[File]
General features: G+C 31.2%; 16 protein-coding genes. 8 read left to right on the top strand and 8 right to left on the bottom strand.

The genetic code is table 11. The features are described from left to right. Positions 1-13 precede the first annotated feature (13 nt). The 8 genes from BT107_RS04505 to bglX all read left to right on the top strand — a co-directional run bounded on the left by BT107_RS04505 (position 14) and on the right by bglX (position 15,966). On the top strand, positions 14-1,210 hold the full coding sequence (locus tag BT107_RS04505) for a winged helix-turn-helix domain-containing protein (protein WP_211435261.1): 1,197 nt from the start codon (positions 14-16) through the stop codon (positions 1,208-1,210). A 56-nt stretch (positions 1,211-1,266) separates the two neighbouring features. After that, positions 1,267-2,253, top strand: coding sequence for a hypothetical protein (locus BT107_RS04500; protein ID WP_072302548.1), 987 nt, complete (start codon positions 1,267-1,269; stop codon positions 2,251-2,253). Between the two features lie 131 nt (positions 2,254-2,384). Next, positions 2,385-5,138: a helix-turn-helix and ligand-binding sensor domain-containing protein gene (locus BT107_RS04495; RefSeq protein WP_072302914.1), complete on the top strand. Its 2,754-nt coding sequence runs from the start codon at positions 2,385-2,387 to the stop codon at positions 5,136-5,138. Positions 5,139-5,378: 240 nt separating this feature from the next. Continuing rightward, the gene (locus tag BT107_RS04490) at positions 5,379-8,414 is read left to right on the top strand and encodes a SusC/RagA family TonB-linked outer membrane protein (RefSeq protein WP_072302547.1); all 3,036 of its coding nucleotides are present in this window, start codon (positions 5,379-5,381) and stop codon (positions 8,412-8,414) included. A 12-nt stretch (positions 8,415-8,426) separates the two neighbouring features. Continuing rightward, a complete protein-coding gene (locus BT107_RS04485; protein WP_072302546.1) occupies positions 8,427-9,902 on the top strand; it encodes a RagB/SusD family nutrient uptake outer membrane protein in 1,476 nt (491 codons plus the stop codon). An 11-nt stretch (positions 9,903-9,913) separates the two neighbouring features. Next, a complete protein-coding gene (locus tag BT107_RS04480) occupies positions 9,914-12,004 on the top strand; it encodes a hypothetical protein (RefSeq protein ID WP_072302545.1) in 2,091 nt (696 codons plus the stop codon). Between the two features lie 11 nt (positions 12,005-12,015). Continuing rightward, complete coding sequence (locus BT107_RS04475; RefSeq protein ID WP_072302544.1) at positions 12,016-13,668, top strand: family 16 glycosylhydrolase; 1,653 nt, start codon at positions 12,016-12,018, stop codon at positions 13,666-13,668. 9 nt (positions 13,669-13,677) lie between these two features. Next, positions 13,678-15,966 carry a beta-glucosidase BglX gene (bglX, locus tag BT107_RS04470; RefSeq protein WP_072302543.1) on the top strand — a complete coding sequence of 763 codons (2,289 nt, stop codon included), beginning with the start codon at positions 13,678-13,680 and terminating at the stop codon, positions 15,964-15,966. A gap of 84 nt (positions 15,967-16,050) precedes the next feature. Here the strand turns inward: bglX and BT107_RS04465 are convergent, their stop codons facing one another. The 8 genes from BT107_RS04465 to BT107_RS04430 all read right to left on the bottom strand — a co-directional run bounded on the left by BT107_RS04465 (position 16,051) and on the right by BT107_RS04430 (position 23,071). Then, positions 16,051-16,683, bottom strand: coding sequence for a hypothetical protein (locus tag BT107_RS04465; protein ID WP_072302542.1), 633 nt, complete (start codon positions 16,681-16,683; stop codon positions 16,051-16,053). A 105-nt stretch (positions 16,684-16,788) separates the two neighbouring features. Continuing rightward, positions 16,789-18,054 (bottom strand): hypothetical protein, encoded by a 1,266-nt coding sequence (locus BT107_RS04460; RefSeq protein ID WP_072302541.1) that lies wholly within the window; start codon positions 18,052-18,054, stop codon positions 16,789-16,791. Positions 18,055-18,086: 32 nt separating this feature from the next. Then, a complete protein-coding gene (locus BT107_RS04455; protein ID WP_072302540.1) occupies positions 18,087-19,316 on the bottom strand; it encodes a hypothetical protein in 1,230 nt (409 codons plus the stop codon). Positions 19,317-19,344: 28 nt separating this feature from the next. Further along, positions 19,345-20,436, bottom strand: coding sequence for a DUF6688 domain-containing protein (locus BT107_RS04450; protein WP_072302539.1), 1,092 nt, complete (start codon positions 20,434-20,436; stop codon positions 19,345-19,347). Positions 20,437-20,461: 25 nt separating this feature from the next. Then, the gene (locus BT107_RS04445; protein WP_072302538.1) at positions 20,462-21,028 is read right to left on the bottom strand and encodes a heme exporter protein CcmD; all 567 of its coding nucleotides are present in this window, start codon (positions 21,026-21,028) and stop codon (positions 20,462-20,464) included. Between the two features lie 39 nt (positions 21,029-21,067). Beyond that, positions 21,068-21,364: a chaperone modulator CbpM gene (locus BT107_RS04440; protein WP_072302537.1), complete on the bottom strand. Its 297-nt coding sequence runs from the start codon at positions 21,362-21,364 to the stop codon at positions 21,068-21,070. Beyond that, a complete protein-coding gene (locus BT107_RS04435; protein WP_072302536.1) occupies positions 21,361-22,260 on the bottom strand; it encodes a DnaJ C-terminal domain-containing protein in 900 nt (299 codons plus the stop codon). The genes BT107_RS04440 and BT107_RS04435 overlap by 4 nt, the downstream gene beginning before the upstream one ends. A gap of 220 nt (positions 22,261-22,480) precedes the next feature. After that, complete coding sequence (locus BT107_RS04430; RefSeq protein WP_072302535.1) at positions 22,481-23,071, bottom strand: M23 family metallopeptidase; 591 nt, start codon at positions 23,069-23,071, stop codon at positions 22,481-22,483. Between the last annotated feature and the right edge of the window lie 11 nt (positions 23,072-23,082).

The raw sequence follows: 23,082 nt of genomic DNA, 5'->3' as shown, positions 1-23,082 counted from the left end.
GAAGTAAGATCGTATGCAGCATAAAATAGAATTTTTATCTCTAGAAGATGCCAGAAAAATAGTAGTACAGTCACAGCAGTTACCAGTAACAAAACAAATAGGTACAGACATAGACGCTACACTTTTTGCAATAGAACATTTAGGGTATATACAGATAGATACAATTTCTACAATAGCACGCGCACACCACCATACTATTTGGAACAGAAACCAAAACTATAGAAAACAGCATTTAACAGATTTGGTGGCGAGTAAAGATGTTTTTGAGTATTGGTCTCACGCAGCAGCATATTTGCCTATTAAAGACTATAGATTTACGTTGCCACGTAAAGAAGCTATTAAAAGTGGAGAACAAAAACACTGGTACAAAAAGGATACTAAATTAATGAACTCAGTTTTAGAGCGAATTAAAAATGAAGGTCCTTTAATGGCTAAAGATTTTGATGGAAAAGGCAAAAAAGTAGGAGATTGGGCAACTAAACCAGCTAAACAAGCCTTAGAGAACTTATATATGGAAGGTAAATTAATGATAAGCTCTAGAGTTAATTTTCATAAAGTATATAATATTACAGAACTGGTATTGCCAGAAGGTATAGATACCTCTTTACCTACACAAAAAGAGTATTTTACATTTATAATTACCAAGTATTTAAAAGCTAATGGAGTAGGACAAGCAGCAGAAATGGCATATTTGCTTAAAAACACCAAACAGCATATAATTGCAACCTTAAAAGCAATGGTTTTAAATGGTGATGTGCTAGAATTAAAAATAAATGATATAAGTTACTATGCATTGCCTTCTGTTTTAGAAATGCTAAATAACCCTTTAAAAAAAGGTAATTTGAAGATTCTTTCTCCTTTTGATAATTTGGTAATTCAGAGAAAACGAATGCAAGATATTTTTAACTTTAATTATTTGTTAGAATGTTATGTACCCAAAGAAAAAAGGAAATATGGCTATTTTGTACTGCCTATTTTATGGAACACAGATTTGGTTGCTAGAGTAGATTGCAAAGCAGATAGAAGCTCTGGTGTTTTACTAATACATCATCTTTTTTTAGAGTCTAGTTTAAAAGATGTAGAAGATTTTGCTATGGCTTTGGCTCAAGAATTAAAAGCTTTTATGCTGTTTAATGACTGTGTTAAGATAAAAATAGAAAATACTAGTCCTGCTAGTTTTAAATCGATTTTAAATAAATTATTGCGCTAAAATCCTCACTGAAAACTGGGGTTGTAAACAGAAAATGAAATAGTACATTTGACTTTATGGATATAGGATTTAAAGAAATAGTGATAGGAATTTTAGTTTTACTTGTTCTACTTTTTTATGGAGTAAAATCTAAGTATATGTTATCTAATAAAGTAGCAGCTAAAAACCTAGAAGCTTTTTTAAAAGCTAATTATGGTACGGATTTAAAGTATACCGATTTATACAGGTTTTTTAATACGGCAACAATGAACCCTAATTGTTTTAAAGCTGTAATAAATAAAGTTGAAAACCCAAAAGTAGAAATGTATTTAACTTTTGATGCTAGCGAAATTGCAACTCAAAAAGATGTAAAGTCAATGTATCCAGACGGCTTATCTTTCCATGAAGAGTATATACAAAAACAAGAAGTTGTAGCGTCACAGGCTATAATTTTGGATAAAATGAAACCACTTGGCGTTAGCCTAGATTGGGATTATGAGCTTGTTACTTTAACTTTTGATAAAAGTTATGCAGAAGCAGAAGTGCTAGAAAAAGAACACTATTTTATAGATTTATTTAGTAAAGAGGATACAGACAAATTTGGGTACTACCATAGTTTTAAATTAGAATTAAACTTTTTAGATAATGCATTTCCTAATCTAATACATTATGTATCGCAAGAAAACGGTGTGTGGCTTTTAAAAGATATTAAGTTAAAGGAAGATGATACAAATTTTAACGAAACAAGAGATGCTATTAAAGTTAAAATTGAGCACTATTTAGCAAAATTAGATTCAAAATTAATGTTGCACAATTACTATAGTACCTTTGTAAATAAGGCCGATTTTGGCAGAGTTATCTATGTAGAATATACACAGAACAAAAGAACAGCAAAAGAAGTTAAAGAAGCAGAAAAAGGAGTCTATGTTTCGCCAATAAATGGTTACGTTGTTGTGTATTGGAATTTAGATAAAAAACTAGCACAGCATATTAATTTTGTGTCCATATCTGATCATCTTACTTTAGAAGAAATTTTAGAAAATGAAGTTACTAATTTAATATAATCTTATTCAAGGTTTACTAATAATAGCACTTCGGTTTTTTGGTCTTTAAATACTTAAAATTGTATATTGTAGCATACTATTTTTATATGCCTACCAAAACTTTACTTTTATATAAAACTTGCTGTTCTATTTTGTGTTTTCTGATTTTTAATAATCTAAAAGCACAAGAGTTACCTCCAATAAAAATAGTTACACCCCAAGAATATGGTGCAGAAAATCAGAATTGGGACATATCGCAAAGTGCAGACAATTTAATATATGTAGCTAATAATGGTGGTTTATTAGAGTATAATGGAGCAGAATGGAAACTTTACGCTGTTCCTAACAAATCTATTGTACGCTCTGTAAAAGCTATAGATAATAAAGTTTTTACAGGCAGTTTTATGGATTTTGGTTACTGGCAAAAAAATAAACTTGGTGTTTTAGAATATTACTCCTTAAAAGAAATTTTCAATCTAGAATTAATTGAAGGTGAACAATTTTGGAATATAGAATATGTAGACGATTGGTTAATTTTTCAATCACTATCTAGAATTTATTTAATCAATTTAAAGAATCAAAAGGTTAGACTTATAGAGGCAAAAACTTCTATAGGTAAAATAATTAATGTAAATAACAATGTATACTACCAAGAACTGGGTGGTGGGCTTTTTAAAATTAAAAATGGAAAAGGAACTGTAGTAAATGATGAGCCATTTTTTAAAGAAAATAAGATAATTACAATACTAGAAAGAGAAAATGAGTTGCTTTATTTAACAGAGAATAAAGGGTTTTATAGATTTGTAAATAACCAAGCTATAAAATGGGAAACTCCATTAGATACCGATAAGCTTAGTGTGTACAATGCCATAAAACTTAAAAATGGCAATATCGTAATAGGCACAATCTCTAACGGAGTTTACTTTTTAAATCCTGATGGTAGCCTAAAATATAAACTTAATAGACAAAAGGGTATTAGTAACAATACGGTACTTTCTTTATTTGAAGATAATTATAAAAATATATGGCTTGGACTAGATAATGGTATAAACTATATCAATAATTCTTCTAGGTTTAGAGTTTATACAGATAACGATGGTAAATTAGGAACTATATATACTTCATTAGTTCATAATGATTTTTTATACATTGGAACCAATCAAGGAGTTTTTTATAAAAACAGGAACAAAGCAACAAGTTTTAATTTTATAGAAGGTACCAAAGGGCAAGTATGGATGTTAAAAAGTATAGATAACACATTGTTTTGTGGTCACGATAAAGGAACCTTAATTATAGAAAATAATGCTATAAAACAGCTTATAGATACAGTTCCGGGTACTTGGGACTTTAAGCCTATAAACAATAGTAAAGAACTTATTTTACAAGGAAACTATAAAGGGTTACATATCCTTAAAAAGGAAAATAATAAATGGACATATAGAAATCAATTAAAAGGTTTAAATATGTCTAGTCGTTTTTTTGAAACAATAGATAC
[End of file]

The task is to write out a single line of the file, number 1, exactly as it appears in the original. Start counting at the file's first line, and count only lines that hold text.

General features: G+C 31.2%; 16 protein-coding genes. 8 read left to right on the top strand and 8 right to left on the bottom strand.